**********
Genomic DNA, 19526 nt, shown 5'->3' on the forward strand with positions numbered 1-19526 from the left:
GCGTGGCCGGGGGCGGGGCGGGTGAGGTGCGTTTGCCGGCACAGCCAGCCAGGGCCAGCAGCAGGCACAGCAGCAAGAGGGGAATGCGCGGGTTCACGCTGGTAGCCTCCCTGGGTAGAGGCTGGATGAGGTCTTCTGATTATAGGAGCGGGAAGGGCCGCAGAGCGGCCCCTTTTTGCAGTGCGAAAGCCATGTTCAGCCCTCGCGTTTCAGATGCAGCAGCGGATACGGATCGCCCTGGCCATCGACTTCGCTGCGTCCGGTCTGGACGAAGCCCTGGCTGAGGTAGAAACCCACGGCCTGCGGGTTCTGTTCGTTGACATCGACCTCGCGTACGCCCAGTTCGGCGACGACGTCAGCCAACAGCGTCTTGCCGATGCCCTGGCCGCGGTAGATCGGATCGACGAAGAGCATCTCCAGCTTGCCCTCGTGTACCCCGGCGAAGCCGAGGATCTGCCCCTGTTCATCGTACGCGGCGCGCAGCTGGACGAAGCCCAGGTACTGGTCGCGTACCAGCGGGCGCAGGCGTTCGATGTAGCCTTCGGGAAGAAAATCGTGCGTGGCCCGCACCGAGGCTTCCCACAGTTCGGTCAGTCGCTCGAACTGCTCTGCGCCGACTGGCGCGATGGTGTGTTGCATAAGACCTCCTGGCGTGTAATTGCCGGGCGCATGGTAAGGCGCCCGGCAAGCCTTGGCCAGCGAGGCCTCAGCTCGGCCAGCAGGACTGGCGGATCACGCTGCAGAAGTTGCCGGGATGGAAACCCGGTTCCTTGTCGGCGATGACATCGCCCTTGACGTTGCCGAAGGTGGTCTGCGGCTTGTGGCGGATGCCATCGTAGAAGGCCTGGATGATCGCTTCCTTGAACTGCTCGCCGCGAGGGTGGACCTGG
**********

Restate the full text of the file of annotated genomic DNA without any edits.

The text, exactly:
Genomic DNA, 19526 nt, shown 5'->3' on the forward strand with positions numbered 1-19526 from the left:
GCGTGGCCGGGGGCGGGGCGGGTGAGGTGCGTTTGCCGGCACAGCCAGCCAGGGCCAGCAGCAGGCACAGCAGCAAGAGGGGAATGCGCGGGTTCACGCTGGTAGCCTCCCTGGGTAGAGGCTGGATGAGGTCTTCTGATTATAGGAGCGGGAAGGGCCGCAGAGCGGCCCCTTTTTGCAGTGCGAAAGCCATGTTCAGCCCTCGCGTTTCAGATGCAGCAGCGGATACGGATCGCCCTGGCCATCGACTTCGCTGCGTCCGGTCTGGACGAAGCCCTGGCTGAGGTAGAAACCCACGGCCTGCGGGTTCTGTTCGTTGACATCGACCTCGCGTACGCCCAGTTCGGCGACGACGTCAGCCAACAGCGTCTTGCCGATGCCCTGGCCGCGGTAGATCGGATCGACGAAGAGCATCTCCAGCTTGCCCTCGTGTACCCCGGCGAAGCCGAGGATCTGCCCCTGTTCATCGTACGCGGCGCGCAGCTGGACGAAGCCCAGGTACTGGTCGCGTACCAGCGGGCGCAGGCGTTCGATGTAGCCTTCGGGAAGAAAATCGTGCGTGGCCCGCACCGAGGCTTCCCACAGTTCGGTCAGTCGCTCGAACTGCTCTGCGCCGACTGGCGCGATGGTGTGTTGCATAAGACCTCCTGGCGTGTAATTGCCGGGCGCATGGTAAGGCGCCCGGCAAGCCTTGGCCAGCGAGGCCTCAGCTCGGCCAGCAGGACTGGCGGATCACGCTGCAGAAGTTGCCGGGATGGAAACCCGGTTCCTTGTCGGCGATGACATCGCCCTTGACGTTGCCGAAGGTGGTCTGCGGCTTGTGGCGGATGCCATCGTAGAAGGCCTGGATGATCGCTTCCTTGAACTGCTCGCCGCGAGGGTGGACCTGG